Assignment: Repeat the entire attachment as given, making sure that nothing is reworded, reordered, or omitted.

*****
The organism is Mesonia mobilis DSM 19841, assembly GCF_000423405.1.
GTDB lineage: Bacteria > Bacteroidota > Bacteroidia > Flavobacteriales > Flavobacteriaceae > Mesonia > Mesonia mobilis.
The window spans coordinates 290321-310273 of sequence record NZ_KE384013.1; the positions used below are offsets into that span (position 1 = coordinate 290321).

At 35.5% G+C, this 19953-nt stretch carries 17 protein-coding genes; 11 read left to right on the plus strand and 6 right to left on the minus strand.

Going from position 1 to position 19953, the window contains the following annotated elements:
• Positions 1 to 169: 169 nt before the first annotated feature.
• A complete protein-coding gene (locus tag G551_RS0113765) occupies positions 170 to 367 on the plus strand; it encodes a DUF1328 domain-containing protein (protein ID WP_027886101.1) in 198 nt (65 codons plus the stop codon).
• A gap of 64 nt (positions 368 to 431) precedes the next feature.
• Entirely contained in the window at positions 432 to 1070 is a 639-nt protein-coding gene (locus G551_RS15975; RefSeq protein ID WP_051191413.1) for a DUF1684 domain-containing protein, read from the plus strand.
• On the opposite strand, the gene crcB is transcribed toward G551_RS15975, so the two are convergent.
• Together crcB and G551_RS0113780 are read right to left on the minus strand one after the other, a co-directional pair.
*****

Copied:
The organism is Mesonia mobilis DSM 19841, assembly GCF_000423405.1.
GTDB lineage: Bacteria > Bacteroidota > Bacteroidia > Flavobacteriales > Flavobacteriaceae > Mesonia > Mesonia mobilis.
The window spans coordinates 290321-310273 of sequence record NZ_KE384013.1; the positions used below are offsets into that span (position 1 = coordinate 290321).

At 35.5% G+C, this 19953-nt stretch carries 17 protein-coding genes; 11 read left to right on the plus strand and 6 right to left on the minus strand.

Going from position 1 to position 19953, the window contains the following annotated elements:
• Positions 1 to 169: 169 nt before the first annotated feature.
• A complete protein-coding gene (locus tag G551_RS0113765) occupies positions 170 to 367 on the plus strand; it encodes a DUF1328 domain-containing protein (protein ID WP_027886101.1) in 198 nt (65 codons plus the stop codon).
• A gap of 64 nt (positions 368 to 431) precedes the next feature.
• Entirely contained in the window at positions 432 to 1070 is a 639-nt protein-coding gene (locus G551_RS15975; RefSeq protein ID WP_051191413.1) for a DUF1684 domain-containing protein, read from the plus strand.
• On the opposite strand, the gene crcB is transcribed toward G551_RS15975, so the two are convergent.
• Together crcB and G551_RS0113780 are read right to left on the minus strand one after the other, a co-directional pair.